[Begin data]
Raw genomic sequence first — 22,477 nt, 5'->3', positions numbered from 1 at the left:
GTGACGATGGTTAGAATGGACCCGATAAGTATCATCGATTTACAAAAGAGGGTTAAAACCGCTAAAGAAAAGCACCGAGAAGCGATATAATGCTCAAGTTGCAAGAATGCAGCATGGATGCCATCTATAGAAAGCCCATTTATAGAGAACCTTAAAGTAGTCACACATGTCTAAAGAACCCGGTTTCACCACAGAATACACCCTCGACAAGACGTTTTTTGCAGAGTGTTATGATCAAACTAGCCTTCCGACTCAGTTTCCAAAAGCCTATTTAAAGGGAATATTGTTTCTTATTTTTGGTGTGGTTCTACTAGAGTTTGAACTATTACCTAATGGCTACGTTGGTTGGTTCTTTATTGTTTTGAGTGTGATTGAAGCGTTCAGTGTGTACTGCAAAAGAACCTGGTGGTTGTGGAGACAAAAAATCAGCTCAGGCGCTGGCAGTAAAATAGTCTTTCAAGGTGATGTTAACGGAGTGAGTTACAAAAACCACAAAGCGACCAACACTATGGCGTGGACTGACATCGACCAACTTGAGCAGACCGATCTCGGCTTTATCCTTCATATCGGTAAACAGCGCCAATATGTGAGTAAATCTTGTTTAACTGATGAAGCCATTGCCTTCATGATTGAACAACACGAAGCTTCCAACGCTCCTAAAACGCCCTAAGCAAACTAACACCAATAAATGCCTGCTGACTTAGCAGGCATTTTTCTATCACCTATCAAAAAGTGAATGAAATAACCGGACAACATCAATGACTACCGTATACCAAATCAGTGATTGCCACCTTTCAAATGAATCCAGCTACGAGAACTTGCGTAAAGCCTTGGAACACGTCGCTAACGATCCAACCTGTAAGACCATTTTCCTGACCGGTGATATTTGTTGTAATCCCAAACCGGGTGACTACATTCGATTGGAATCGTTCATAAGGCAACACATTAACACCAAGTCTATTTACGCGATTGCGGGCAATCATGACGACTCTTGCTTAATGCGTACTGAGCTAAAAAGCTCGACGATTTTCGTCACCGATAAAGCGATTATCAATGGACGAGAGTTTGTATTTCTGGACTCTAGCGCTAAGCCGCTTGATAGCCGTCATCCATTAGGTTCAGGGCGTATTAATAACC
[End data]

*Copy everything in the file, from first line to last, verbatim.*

Raw genomic sequence first — 22,477 nt, 5'->3', positions numbered from 1 at the left:
GTGACGATGGTTAGAATGGACCCGATAAGTATCATCGATTTACAAAAGAGGGTTAAAACCGCTAAAGAAAAGCACCGAGAAGCGATATAATGCTCAAGTTGCAAGAATGCAGCATGGATGCCATCTATAGAAAGCCCATTTATAGAGAACCTTAAAGTAGTCACACATGTCTAAAGAACCCGGTTTCACCACAGAATACACCCTCGACAAGACGTTTTTTGCAGAGTGTTATGATCAAACTAGCCTTCCGACTCAGTTTCCAAAAGCCTATTTAAAGGGAATATTGTTTCTTATTTTTGGTGTGGTTCTACTAGAGTTTGAACTATTACCTAATGGCTACGTTGGTTGGTTCTTTATTGTTTTGAGTGTGATTGAAGCGTTCAGTGTGTACTGCAAAAGAACCTGGTGGTTGTGGAGACAAAAAATCAGCTCAGGCGCTGGCAGTAAAATAGTCTTTCAAGGTGATGTTAACGGAGTGAGTTACAAAAACCACAAAGCGACCAACACTATGGCGTGGACTGACATCGACCAACTTGAGCAGACCGATCTCGGCTTTATCCTTCATATCGGTAAACAGCGCCAATATGTGAGTAAATCTTGTTTAACTGATGAAGCCATTGCCTTCATGATTGAACAACACGAAGCTTCCAACGCTCCTAAAACGCCCTAAGCAAACTAACACCAATAAATGCCTGCTGACTTAGCAGGCATTTTTCTATCACCTATCAAAAAGTGAATGAAATAACCGGACAACATCAATGACTACCGTATACCAAATCAGTGATTGCCACCTTTCAAATGAATCCAGCTACGAGAACTTGCGTAAAGCCTTGGAACACGTCGCTAACGATCCAACCTGTAAGACCATTTTCCTGACCGGTGATATTTGTTGTAATCCCAAACCGGGTGACTACATTCGATTGGAATCGTTCATAAGGCAACACATTAACACCAAGTCTATTTACGCGATTGCGGGCAATCATGACGACTCTTGCTTAATGCGTACTGAGCTAAAAAGCTCGACGATTTTCGTCACCGATAAAGCGATTATCAATGGACGAGAGTTTGTATTTCTGGACTCTAGCGCTAAGCCGCTTGATAGCCGTCATCCATTAGGTTCAGGGCGTATTAATAACC